[Paleopsych] SW: On Social Selection for Eccentricity

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Evolution: On Social Selection for Eccentricity

    The following points are made by Michel Chapuisat (Current Biology
    2004 14:1003):
    1) In nature, colorful patterns usually constitute a signal; they may
    deter competitors, frighten predators, or attract mates. The standard
    view on animal signaling is that variation in ornamentation carries
    information about the condition and quality of the signaler [1,2]. For
    example, the black-and-yellow stripes of wasps are a signal of danger
    to other species. But there is more to it than that. Recently,
    Tibbetts [3] reported an experimental study showing that paper wasps
    use intraspecific variation in facial and abdominal markings to
    recognize individuals. A new comparative analysis by the same author
    [4] has revealed that species with a flexible nest-founding strategy
    have more variable markings than those with obligate single or
    multiple foundresses. This new work suggests that complex social
    interactions may select for individual distinctiveness and raises
    interesting questions about the costs and benefits of revealing
    individuality in social groups.
    2) Polistes paper wasps form a widespread, species-rich group of
    social insects [5]. They build small, open paper nests in protected
    places. All paper wasps are eusocial: one or a few individuals
    monopolize reproduction, while other individuals defend the colony,
    forage, and care for the brood. After overwintering, mated females --
    the queens -- found new nests. The species differ in their
    nest-founding habits, following one of three possible strategies: they
    may have an obligate single foundress, where only one queen starts a
    nest; they may have obligate multiple foundresses, where two or more
    queens start a nest together; or they may show flexible nest-founding,
    where either a single queen or multiple queens start a nest.
    3) Paper wasp colonies are well known for having a dominance hierarchy
    [5]. In species with an obligate single foundress or obligate multiple
    foundresses, dominant queens usually monopolize all reproduction, and
    other females behave as workers. In species with a flexible
    nest-founding strategy, the social interactions tend to be more
    complex. There are even some theoretical and empirical indications
    that queens engage in reproductive transactions whereby they yield
    part of the reproductive potential to other females in order to make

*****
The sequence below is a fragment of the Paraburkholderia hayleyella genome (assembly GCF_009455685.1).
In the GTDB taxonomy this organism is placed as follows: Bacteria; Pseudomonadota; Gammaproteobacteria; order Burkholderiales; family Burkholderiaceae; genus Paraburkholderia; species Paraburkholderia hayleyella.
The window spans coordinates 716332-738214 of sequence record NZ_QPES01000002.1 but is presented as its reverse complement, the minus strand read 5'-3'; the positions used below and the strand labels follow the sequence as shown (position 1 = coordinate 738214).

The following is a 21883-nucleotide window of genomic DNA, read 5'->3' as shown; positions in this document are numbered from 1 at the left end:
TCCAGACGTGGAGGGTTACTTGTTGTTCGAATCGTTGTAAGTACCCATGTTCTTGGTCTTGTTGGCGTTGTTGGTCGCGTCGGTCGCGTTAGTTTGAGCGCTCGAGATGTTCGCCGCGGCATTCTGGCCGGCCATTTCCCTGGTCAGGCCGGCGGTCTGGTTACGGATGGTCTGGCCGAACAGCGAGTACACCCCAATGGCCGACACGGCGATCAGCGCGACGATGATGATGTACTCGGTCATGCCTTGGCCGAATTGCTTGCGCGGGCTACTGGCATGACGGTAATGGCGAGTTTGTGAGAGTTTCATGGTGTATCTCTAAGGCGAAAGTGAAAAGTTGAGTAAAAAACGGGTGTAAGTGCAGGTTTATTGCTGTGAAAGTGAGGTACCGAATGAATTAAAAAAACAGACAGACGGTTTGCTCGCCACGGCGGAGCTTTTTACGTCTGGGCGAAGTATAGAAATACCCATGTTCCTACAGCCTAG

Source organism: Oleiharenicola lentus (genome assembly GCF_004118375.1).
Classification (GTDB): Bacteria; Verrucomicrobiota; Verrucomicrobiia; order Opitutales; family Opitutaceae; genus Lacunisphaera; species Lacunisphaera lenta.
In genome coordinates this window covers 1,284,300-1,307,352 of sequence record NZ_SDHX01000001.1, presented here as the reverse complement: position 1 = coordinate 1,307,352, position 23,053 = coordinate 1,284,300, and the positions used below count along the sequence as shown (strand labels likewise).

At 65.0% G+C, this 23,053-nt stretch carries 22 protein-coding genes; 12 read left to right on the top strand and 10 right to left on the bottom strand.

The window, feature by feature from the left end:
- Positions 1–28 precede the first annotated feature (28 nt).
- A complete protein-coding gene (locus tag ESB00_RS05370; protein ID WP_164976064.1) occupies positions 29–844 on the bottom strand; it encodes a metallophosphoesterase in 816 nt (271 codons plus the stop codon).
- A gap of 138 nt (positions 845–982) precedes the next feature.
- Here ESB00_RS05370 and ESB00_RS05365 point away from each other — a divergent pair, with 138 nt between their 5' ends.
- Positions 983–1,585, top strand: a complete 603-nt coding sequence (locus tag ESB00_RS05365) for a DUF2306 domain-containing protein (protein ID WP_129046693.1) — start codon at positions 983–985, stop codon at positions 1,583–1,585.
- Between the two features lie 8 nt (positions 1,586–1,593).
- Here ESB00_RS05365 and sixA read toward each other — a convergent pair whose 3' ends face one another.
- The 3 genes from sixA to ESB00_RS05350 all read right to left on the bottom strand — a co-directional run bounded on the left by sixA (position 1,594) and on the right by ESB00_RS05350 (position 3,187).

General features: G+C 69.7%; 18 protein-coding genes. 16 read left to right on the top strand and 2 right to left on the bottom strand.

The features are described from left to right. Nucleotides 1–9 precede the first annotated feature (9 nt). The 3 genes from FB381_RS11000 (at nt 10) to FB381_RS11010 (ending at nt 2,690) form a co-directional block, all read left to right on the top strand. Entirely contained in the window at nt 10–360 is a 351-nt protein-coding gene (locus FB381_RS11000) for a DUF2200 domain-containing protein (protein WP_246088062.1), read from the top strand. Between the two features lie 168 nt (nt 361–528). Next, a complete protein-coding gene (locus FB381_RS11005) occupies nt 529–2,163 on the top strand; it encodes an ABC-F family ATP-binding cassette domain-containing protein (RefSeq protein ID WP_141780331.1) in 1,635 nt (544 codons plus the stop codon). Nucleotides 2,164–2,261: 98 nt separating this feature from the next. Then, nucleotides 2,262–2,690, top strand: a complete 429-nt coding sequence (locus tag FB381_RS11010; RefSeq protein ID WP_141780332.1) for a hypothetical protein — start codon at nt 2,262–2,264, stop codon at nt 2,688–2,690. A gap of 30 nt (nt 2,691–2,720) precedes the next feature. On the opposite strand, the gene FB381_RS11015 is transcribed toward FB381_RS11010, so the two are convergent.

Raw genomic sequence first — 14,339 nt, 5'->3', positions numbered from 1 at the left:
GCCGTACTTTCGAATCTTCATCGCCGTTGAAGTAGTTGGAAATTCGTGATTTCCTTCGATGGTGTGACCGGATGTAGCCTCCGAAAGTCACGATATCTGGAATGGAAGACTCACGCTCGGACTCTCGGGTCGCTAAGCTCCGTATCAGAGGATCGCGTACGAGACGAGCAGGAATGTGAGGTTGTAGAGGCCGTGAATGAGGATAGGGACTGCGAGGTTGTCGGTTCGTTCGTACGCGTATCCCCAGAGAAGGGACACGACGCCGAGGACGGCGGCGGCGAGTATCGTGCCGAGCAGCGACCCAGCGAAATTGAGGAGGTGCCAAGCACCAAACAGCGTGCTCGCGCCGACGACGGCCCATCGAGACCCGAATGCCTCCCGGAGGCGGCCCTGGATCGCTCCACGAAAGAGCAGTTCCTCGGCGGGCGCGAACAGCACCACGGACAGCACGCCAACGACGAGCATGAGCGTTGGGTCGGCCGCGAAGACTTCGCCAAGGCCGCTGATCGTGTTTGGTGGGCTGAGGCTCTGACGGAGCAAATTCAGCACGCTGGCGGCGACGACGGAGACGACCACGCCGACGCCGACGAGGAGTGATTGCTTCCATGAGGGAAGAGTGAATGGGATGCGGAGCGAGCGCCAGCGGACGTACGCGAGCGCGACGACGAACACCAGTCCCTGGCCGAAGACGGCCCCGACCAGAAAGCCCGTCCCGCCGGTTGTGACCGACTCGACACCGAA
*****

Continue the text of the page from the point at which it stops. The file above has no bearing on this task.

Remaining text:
them stay and cooperate peacefully. Complex alliances of this kind
    require that wasps are able to accurately recognize individuals.
    4) Polistes fuscatus individuals have highly variable markings on
    their face and abdomen, such as the presence or absence of conspicuous
    yellow eyebrows [3]. Together, these markings yield dozens of unique
    patterns, suggesting they may serve for visual recognition of
    individuals. Indeed, wasps that had experimentally altered markings
    were found to receive more aggression than control wasps that had been
    painted without altering their markings [3]. Importantly, the
    aggression was transient and declined with time as wasps became
    familiar with the new markings. This elegant study showed that wasps
    use visual cues to distinguish individuals. Further, it suggested that
    variable markings might undergo selection for improved individual
    recognition in species with complex social interactions.
    References (abridged):
    1. Maynard Smith, J. and Harper, D. (2003). Animal signals. (Oxford:
    Oxford University Press)
    2. In Animal signals: signalling and signal design in animal
    communication. (2000). Espmark, Y., Amundsen, T. and Rosenqvist, G.
    eds. (Trondheim, Norway: Tapir, Academic Press)
    3. Tibbetts, E.A. (2002). Visual signals of individual identity in the
    wasp Polistes fuscatus. Proc. R. Soc. Lond. B 269, 1423-1428
    4. Tibbetts, E.A. (2004). Complex social behavior can select for
    variability in visual features: a case study in Polistes wasps. Proc.
    R. Soc. Lond. B 271, 1955-1960
    5. In Natural history and evolution of paper-wasps. (1996).
    Turillazzi, S. and West-Eberhard, M.J. eds. (Oxford: Oxford University
    Current Biology http://www.current-biology.com
    Related Material:
    Notes by ScienceWeek:
    The so-called social insects live in societies that rival human
    societies in complexity and internal cohesion. Honey bees, for
    example, apparently always follow 3 rules: a) they live in colonies
    with overlapping generations; b) they care cooperatively for offspring
    other than their own; and, c) they maintain a reproductive division of
    The following points are made by Gene E. Robinson (American Scientist
    1998 86:456):
    1) Genes do not play an exclusive role in regulating behavior: